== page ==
Why do I get angry?

Have you ever considered the role of anger? Anger is often seen as a secondary emotion because we use anger to cover-up or shield us from  vulnerable feelings such as shame, fear or feelings of powerlessness. I have seen this anger erupt in an attempt to conceal immense fear.

Yet, Stephen A. Diamond, Ph.D. sees anger as a productive emotion which, when used correctly, can help us move forward. He states that anger can be “an appropriate, natural, and healthy response to frustration, injury, insult, and anything that threatens one’s survival or psychological integrity. We need to be able to get angry at such obstacles, challenges and assaults. Anger can bestow strength and tenacity in the face of adversity.”

Diamond continues: “Bad behavior when angry is another matter, and must be confronted. Evil deeds and destructiveness toward self or others cannot be condoned. These are neurotic forms of acting out, and function as a defense mechanism against fully experiencing that which underlies the anger or toward whom (or what) the anger is truly directed. Still, it is through acknowledging, confronting, articulating and accepting the anger that [a person] can become more conscious of what lies behind it, what drives and triggers it.”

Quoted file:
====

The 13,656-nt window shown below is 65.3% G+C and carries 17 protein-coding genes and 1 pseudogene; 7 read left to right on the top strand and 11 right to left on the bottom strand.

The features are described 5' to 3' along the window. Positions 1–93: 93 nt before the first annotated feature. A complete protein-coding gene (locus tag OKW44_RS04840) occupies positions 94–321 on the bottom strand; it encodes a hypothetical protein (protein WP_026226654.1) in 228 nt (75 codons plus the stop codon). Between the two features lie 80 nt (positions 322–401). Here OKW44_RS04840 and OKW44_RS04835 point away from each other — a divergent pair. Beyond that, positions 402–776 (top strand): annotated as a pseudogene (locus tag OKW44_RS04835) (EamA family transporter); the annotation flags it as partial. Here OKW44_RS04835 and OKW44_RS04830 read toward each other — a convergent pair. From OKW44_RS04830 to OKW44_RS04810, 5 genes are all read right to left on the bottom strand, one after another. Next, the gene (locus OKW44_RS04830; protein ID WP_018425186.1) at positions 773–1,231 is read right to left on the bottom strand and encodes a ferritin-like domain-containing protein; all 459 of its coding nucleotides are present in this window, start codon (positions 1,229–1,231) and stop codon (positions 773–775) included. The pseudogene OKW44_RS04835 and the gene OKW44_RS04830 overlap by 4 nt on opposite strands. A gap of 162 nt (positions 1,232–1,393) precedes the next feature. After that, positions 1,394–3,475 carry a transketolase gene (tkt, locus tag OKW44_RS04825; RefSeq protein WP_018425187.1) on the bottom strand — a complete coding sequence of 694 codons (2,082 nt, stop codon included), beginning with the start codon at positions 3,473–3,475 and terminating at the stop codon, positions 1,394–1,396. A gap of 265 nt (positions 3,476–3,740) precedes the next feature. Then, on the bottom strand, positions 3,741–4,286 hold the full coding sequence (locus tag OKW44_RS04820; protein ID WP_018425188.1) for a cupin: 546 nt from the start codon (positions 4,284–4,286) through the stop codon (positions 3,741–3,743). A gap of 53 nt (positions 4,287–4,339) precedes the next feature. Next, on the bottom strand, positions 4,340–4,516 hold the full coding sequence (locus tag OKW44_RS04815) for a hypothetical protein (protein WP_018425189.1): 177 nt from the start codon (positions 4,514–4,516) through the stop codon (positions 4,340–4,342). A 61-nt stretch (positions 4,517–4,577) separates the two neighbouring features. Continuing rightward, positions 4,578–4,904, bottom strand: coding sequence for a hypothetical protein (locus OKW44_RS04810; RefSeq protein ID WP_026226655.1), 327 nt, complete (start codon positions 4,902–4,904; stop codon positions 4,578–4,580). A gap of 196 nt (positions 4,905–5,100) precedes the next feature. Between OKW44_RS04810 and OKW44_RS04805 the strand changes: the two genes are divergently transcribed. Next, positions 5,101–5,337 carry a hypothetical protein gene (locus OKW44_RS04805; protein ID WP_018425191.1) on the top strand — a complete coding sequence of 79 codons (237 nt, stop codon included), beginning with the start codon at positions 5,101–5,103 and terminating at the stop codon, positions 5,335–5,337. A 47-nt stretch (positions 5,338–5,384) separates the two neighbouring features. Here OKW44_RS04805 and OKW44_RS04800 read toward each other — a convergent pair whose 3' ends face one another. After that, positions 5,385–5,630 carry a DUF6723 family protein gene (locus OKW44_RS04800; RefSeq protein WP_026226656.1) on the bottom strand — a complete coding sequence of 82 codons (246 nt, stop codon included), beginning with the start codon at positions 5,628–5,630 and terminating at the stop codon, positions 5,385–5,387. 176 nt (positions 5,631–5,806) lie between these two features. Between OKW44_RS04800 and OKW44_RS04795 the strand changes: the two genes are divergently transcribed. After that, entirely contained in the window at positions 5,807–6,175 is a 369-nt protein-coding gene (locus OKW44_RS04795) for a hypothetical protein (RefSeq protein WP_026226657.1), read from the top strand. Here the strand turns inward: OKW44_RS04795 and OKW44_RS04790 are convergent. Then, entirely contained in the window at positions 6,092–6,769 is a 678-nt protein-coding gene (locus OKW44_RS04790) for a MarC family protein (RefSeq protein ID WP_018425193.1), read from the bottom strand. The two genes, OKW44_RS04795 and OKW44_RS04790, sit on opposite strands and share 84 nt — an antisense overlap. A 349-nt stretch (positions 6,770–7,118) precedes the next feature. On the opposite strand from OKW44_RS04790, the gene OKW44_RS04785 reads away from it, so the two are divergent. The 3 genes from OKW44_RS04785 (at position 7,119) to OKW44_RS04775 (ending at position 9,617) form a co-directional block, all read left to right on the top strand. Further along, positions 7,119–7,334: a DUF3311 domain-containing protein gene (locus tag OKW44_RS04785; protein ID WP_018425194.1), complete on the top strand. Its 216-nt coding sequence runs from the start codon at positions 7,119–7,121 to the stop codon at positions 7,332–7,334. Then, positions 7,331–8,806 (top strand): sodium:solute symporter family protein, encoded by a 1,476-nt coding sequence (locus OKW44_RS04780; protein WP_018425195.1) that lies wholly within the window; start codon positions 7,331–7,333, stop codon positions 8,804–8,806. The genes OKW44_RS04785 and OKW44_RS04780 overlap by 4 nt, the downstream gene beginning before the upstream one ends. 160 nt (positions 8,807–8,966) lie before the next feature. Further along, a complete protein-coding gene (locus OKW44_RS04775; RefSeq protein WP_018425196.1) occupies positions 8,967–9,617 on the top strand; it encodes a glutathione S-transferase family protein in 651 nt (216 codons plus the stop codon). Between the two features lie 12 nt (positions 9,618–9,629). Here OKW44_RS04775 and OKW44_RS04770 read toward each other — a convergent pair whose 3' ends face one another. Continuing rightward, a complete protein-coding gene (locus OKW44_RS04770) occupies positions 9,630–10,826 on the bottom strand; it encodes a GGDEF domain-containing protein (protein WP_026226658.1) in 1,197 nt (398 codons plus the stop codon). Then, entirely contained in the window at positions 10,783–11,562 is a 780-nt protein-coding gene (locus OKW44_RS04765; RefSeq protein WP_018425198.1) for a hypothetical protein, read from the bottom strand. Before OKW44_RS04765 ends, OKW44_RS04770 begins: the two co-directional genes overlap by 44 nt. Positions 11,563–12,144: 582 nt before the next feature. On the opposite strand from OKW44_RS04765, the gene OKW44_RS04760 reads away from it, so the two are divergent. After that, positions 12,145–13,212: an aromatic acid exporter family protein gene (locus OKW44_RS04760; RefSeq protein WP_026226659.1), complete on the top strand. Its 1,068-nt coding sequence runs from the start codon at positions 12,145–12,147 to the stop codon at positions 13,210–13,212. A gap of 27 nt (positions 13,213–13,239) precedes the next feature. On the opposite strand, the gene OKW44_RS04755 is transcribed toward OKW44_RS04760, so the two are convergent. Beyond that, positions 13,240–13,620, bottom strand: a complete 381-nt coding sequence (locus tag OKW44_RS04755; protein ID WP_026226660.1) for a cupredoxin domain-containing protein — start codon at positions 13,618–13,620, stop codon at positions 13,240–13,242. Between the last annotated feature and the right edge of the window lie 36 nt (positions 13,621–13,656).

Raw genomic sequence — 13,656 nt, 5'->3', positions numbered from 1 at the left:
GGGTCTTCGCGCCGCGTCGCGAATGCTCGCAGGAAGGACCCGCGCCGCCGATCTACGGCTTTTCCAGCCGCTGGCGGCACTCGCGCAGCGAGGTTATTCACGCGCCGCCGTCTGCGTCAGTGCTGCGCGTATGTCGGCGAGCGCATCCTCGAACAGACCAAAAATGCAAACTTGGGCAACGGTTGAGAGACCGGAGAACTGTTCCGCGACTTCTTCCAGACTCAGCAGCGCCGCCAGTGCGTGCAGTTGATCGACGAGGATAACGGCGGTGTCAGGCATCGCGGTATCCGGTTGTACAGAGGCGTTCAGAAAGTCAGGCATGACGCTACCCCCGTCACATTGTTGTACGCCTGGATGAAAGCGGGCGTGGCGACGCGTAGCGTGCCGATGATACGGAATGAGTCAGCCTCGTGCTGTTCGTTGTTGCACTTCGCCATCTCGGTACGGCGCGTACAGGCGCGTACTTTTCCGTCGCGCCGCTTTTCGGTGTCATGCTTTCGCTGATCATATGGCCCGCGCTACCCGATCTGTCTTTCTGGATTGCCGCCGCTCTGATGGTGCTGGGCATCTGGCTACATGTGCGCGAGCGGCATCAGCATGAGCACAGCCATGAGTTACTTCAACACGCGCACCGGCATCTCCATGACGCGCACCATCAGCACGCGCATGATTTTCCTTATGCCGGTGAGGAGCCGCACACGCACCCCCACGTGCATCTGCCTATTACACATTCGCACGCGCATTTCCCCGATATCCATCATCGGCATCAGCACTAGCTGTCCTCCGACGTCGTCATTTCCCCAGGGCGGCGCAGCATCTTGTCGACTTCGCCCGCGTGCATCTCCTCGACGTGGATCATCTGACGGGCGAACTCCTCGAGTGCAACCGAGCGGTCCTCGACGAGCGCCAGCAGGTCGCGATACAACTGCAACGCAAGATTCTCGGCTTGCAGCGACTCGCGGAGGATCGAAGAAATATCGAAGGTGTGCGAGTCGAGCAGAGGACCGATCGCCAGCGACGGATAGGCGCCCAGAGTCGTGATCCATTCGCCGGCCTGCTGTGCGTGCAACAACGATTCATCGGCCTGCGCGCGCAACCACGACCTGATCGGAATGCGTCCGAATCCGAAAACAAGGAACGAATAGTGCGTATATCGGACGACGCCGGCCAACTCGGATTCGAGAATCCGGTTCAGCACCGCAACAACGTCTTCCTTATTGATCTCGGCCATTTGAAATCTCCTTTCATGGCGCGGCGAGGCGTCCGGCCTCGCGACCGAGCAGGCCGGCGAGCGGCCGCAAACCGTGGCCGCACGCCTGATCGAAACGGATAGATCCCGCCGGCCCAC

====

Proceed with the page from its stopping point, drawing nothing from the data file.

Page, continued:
I agree that we must be willing to step back and analyze why we “got angry”, asking our inner wisdom what preceded the anger. As we become still and seek for real understanding, protected vulnerable feelings may be brought to light, or perhaps we will realize it was a healthy response to injury or threat. Understanding the cause, we can then decide how to respond appropriately and responsibly. Either way, as we take action to address the underlying reason, we can release the anger and seek for deeper healing.


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